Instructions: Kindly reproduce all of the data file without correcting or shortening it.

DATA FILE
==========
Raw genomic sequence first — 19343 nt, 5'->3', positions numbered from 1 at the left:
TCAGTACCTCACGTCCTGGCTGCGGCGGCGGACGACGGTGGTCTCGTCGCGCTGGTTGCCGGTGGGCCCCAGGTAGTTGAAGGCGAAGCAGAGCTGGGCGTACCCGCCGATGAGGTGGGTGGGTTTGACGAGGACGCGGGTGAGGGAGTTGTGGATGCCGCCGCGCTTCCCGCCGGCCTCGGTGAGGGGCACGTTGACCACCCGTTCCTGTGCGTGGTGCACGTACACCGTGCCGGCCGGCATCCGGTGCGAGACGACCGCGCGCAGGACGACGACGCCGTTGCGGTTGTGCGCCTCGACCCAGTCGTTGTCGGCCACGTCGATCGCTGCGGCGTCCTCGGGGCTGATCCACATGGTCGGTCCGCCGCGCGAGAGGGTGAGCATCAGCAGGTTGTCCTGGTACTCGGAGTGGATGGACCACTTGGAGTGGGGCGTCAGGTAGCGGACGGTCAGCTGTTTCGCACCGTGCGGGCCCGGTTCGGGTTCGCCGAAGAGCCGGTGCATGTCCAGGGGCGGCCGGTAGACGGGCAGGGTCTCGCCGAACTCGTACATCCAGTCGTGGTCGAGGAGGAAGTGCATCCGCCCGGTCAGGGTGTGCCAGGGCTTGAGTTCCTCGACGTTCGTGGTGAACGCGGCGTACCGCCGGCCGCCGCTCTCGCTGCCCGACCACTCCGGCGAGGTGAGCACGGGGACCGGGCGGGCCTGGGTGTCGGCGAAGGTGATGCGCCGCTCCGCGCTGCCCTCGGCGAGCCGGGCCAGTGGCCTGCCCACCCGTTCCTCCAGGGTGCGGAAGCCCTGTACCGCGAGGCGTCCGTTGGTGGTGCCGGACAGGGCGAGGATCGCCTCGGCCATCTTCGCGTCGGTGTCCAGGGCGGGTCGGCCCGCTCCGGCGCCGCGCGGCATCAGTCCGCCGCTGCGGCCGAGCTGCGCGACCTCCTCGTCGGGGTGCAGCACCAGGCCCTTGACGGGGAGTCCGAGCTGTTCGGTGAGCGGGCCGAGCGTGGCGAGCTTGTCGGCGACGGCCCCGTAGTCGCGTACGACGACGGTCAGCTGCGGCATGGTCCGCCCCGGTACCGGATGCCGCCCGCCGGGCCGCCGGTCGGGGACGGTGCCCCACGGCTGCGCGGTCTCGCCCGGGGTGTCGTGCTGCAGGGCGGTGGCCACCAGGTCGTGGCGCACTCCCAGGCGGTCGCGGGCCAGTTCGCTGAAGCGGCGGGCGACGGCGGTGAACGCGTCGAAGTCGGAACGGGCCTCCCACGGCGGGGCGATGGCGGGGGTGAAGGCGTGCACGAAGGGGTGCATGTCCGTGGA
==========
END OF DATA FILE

Raw genomic sequence first — 19343 nt, 5'->3', positions numbered from 1 at the left:
TCAGTACCTCACGTCCTGGCTGCGGCGGCGGACGACGGTGGTCTCGTCGCGCTGGTTGCCGGTGGGCCCCAGGTAGTTGAAGGCGAAGCAGAGCTGGGCGTACCCGCCGATGAGGTGGGTGGGTTTGACGAGGACGCGGGTGAGGGAGTTGTGGATGCCGCCGCGCTTCCCGCCGGCCTCGGTGAGGGGCACGTTGACCACCCGTTCCTGTGCGTGGTGCACGTACACCGTGCCGGCCGGCATCCGGTGCGAGACGACCGCGCGCAGGACGACGACGCCGTTGCGGTTGTGCGCCTCGACCCAGTCGTTGTCGGCCACGTCGATCGCTGCGGCGTCCTCGGGGCTGATCCACATGGTCGGTCCGCCGCGCGAGAGGGTGAGCATCAGCAGGTTGTCCTGGTACTCGGAGTGGATGGACCACTTGGAGTGGGGCGTCAGGTAGCGGACGGTCAGCTGTTTCGCACCGTGCGGGCCCGGTTCGGGTTCGCCGAAGAGCCGGTGCATGTCCAGGGGCGGCCGGTAGACGGGCAGGGTCTCGCCGAACTCGTACATCCAGTCGTGGTCGAGGAGGAAGTGCATCCGCCCGGTCAGGGTGTGCCAGGGCTTGAGTTCCTCGACGTTCGTGGTGAACGCGGCGTACCGCCGGCCGCCGCTCTCGCTGCCCGACCACTCCGGCGAGGTGAGCACGGGGACCGGGCGGGCCTGGGTGTCGGCGAAGGTGATGCGCCGCTCCGCGCTGCCCTCGGCGAGCCGGGCCAGTGGCCTGCCCACCCGTTCCTCCAGGGTGCGGAAGCCCTGTACCGCGAGGCGTCCGTTGGTGGTGCCGGACAGGGCGAGGATCGCCTCGGCCATCTTCGCGTCGGTGTCCAGGGCGGGTCGGCCCGCTCCGGCGCCGCGCGGCATCAGTCCGCCGCTGCGGCCGAGCTGCGCGACCTCCTCGTCGGGGTGCAGCACCAGGCCCTTGACGGGGAGTCCGAGCTGTTCGGTGAGCGGGCCGAGCGTGGCGAGCTTGTCGGCGACGGCCCCGTAGTCGCGTACGACGACGGTCAGCTGCGGCATGGTCCGCCCCGGTACCGGATGCCGCCCGCCGGGCCGCCGGTCGGGGACGGTGCCCCACGGCTGCGCGGTCTCGCCCGGGGTGTCGTGCTGCAGGGCGGTGGCCACCAGGTCGTGGCGCACTCCCAGGCGGTCGCGGGCCAGTTCGCTGAAGCGGCGGGCGACGGCGGTGAACGCGTCGAAGTCGGAACGGGCCTCCCACGGCGGGGCGATGGCGGGGGTGAAGGCGTGCACGAAGGGGTGCATGTCCGTGGA